The stately school that opened in 1910 was awarded landmark status by the city in 1988.

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SET FIVE OR so blocks east of Puget Sound and 200 feet above it, Gatewood Elementary School is only a half-mile west of — and about 320 feet below — the highest point in Seattle.

At 520 feet above the tides, this elevated area is appropriately called High Point, and like the school below, its two water towers face Myrtle Street.

In our “Now” photo, Myrtle interrupts the northward extension of 44th Avenue Southwest, bottom left. In the historical photo, we can detect the rails and timber ties of the trolley line that spurred the building of homes and families in this part of West Seattle.

The streetcars began running south from The Junction at Alaska Street and California Avenue in 1907. The tracks turned west on Myrtle, and soon after passing the school turned south past the Kenny Home to reach the nearby Fauntleroy neighborhood and its pier for ferry and Mosquito Fleet connections with all of Puget Sound, most important with Vashon Island.

Despite the school’s name, no great gate was built to open for admission into these woods. Rather, the school is named for Carlisle Gatewood, a developer who platted two residential additions nearby: Gatewood Acres and Gatewood Gardens.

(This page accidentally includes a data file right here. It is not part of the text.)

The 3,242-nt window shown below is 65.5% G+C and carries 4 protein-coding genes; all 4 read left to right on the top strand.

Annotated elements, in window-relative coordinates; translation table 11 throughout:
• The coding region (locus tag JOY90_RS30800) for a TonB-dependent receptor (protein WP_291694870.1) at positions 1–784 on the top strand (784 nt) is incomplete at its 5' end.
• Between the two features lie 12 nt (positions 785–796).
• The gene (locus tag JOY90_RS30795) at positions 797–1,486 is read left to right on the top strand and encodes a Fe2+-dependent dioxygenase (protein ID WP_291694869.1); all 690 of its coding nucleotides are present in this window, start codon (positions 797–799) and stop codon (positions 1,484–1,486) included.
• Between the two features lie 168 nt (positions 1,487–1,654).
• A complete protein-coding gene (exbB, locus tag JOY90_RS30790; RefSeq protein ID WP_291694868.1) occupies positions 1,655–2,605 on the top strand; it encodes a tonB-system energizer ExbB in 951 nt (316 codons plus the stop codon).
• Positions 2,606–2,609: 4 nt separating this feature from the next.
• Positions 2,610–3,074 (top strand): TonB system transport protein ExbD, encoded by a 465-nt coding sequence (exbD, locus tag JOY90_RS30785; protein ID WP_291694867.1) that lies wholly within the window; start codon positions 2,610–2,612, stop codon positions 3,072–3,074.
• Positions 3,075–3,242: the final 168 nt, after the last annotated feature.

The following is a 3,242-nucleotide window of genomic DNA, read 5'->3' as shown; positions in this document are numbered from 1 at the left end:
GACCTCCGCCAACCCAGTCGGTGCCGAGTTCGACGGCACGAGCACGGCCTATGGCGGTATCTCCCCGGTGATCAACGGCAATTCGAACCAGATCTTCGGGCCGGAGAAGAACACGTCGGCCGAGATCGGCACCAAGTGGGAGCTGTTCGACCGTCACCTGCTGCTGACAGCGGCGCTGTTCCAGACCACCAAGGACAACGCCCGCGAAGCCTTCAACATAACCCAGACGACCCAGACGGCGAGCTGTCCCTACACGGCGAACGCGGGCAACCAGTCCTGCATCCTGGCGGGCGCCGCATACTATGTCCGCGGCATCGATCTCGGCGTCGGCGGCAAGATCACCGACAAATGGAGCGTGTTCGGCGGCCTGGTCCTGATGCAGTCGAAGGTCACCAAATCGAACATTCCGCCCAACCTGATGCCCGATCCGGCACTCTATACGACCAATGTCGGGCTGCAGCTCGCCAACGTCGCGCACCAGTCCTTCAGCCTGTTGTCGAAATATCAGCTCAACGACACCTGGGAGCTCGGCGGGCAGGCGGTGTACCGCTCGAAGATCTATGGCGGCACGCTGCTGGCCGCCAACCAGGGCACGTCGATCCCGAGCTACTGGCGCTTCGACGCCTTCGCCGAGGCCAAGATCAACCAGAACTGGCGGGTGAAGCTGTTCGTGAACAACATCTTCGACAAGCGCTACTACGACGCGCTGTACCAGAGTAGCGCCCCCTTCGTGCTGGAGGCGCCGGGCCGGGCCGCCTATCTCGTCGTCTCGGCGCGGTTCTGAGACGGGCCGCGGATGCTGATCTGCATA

Liking, perhaps, the picturesque qualities of the name, the Seattle School Board kept it for its neighborhood school, which opened in 1910 on the campus’ original 1.67 acres. The first year’s attendance of 268 students indicates the school was needed — perhaps desperately. While the 1922 addition by architect Floyd A. Naramore was later demolished, the original schoolhouse was saved and designated a city landmark in 1988.

Certainly, by many tastes, the Tudor-style Gatewood School is beautiful. The architect, Edgar Blair, was 35 when he moved here in 1906. Three years later, he succeeded the prolific James Stephen as the Seattle school architect. Blair kept busy. As we learn from the helpful UW Press tome “Shaping Seattle Architecture,” Blair drew the plans for many other schools with which the reader might well be familiar. His more than 35 school designs (originals and additions) include three Seattle high schools: Franklin, Ballard (since replaced) and West Seattle.

Gatewood is but one part of the undulating neighborhood that looks west across Puget Sound from the long and laid-back western side of West Seattle. The 5 miles from Duwamish Head to Fauntleroy is worth an unplanned exploration. Across Puget Sound, the string of Olympic Mountains summits, with their sunsets, is the benchmark for what is also alluring about the western side of West Seattle.

In 1924, the enduring gift of this panorama inspired a sentimental majority of the West Seattle Commercial Club to profess, “We feel that the term West Seattle covering the west side is confusing.” In its place the business boosters proposed a new “blanket term to cover the entire west side.” The term, elegiac but short-lived, was “Olympic Hills.”